Although she remained Dalí's confidante, protegée and mistress[citation needed] all through the Sixties and Seventies, Lear was also romantically linked to Brian Jones (which resulted in the Rolling Stones track "Miss Amanda Jones", included on 1967 album Between the Buttons), had a year-long affair with the married David Bowie and was briefly engaged to Bryan Ferry of Roxy Music but in 1979 she married French aristocrat Alain-Philippe Malagnac d'Argens de Villèle who, in fact, was the former lover turned adopted son of controversial gay novelist Roger Peyrefitte.[5] The marriage ceremony took place in Las Vegas, Nevada.

Rumours of transsexualityEdit

Template:Tone Despite modelling nude for Playboy Magazine in 1977 and Lear saying "and they could see I was a woman like everybody else"[6], she was and still is widely rumoured to be either a transsexual or an intersexual because of her height (5ft 9.25 /176 cm), her masculine facial features and, most of all, her exceptionally low baritone-like vocal timbre. That Lear was born male is considered an open secret in Continental Europe although Amanda has since the early 1980s insisted that these rumours are the result of a planned succès de scandale, a clever publicity stunt thought up by herself and Salvador Dalí to get her career in music started, just like her contradictory statements about her childhood. " - Everything Dalí said, I just listened to. He was the genius, who was I? When it came to launching my career, he told me I was a lousy singer and if I wanted to sell records, I'd have to find something other than the music to attract people to buy them. So we built the Amanda Lear persona into something very intriguing and very ambiguous and it worked."[6]

However, Britain's first publicly confessed transsexual April Ashley has since gone on record in her autobiography April Ashley's Odyssey [1] to say that she worked with Lear in legendary Parisian drag show Carrousel Club in the late 1950s. According to Ashley, Lear was then a man in his early twenties, called Alain Tapp, performing in drag shows using the stage name Peki d'Oslo and a regular member of the Carrousel ensemble as they toured Germany, Scandinavia, Italy and South America. This early alter ego could in fact be a reference to her Eurasian origin; Oslo/Peking.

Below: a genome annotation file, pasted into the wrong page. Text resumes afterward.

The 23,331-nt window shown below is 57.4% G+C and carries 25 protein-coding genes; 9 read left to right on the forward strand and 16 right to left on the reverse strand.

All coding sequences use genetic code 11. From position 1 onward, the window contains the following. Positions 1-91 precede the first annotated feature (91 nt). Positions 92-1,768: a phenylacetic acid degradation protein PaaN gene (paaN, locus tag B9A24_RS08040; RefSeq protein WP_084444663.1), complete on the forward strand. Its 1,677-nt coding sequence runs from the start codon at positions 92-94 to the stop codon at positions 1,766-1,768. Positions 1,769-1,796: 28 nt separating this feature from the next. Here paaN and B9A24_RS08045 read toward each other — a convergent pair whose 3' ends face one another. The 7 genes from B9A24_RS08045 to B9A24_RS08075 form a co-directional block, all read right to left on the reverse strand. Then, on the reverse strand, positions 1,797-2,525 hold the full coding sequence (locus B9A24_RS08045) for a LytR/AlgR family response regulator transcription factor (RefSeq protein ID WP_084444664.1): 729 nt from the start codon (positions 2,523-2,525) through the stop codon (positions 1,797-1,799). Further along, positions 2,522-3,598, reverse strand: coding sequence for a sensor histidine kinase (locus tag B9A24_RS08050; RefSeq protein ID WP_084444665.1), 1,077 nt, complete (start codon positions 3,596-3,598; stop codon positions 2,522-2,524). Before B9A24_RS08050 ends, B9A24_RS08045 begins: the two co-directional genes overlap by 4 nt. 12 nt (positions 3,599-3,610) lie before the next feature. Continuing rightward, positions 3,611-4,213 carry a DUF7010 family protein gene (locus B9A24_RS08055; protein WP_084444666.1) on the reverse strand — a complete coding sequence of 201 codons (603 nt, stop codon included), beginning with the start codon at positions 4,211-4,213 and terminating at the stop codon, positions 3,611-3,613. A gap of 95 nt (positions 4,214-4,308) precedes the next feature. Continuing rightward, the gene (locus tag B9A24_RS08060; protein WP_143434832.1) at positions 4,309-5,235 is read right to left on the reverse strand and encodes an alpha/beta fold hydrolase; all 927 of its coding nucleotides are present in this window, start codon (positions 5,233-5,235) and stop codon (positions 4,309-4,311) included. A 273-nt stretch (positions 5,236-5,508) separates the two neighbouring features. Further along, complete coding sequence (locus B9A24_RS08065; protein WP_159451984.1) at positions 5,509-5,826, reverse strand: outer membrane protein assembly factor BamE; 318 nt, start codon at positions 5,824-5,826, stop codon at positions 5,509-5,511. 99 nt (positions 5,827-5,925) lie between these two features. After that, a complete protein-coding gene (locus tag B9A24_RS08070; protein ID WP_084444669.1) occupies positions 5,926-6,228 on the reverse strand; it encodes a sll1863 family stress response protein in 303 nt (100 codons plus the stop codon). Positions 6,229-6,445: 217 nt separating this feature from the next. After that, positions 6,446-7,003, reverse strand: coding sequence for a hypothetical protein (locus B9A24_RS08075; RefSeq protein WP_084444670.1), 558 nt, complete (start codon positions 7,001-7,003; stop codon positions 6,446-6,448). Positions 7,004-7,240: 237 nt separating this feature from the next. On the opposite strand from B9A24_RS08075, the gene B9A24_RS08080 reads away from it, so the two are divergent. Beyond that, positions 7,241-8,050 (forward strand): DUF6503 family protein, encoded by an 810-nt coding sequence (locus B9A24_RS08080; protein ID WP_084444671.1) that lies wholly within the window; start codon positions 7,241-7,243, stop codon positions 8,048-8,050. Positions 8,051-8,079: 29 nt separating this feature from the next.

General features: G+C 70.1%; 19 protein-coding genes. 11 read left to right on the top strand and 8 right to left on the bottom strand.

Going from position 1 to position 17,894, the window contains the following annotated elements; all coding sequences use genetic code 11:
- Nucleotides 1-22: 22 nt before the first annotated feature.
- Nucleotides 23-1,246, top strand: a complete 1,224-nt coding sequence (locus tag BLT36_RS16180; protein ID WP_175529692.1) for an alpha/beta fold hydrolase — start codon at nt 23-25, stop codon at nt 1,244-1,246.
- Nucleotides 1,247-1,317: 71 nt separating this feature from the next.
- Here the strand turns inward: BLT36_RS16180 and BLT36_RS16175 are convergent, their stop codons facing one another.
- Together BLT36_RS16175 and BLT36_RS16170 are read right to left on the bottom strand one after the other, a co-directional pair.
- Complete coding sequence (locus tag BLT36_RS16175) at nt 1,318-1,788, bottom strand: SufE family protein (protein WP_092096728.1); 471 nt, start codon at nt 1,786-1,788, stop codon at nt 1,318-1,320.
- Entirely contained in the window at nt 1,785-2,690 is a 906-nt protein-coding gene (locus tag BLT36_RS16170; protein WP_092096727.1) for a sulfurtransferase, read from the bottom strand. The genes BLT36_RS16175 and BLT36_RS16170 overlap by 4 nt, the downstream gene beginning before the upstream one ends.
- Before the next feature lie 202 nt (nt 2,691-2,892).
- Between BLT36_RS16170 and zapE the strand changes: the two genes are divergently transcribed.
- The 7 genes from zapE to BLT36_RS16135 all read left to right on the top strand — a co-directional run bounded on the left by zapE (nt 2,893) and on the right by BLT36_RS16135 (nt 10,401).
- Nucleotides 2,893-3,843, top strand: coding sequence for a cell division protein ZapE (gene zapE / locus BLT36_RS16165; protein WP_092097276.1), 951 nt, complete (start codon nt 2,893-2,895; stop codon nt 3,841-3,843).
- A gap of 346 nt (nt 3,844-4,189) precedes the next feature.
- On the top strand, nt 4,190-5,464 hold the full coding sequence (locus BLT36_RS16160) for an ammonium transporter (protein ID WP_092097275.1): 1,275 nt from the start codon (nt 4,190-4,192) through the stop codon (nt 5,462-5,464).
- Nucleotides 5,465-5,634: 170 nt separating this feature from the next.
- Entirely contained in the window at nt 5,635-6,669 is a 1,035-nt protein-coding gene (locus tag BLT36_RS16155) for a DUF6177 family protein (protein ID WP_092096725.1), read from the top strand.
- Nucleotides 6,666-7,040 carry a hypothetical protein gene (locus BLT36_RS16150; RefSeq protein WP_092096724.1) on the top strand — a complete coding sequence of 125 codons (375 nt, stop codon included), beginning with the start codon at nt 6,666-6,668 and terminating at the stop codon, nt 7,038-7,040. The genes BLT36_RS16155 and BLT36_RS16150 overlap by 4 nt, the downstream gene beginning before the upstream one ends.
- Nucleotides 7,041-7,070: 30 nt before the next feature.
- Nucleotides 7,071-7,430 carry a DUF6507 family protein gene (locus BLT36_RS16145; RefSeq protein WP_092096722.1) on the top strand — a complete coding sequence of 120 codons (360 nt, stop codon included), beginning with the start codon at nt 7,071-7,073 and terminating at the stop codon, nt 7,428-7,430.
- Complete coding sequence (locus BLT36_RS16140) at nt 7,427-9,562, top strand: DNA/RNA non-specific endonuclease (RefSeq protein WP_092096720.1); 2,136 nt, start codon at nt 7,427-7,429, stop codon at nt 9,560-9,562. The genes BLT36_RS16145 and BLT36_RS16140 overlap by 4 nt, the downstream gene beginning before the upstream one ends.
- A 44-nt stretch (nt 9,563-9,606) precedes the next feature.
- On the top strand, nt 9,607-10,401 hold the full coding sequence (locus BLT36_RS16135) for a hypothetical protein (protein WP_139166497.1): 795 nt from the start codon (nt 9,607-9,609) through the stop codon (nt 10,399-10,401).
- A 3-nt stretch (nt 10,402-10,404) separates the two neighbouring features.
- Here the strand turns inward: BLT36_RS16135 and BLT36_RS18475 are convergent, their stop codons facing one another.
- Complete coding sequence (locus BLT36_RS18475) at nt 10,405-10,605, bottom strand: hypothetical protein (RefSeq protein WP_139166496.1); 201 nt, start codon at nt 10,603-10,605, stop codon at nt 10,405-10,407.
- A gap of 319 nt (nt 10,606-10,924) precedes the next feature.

These claims were later confirmed by famous Dutch transsexual singer, actress and nightclub owner Romy Haag in her 1999 autobiography Eine Frau Und Mehr (translated as A Woman And More). Just like Ashley, Haag describes that she first met Lear under the name Peki d'Oslo at the Carrousel and that the two also worked together at Romy's famous nightclub Chez Romy Haag in Berlin, in the early seventies.

In March 2007, renowned British music manager Simon Napier-Bell was the next eyewitness to come forward, saying that " publishers sent me off to Paris to make a record with Amanda Lear, someone I’d known years before as a young Asian-looking guy called Peki who hung out in the Gigolo, a gay bar in London in the 60' s. Now that Peki had become Amanda, I wasn't interested anymore, but other people were - Amanda's new companion was Salvador Dalí."[7]

Furthermore, in her autobiography April Ashley claims that Alain Tapp, also known as Peki D'Oslo, had already changed her stage name to Amanda when she persuaded an elderly Scottish gentleman to marry her for 50 pounds in order for her to obtain British citizenship, the gentleman in question just happened to be called Mr. Lear. Ashley also insists that Lear and Dalí met long before 1965, probably in 1958 or 1959 while Lear was still working at the Carrousel as a female impersonator. Some sources go even further, saying that Lear was Dalí's greatest - or possibly the most bizarre - artistic creation of his whole career, suggesting that he was the one who paid for a sex reassignment that was to have taken place in Casablanca, Morocco in 1963. (see Georges Burou)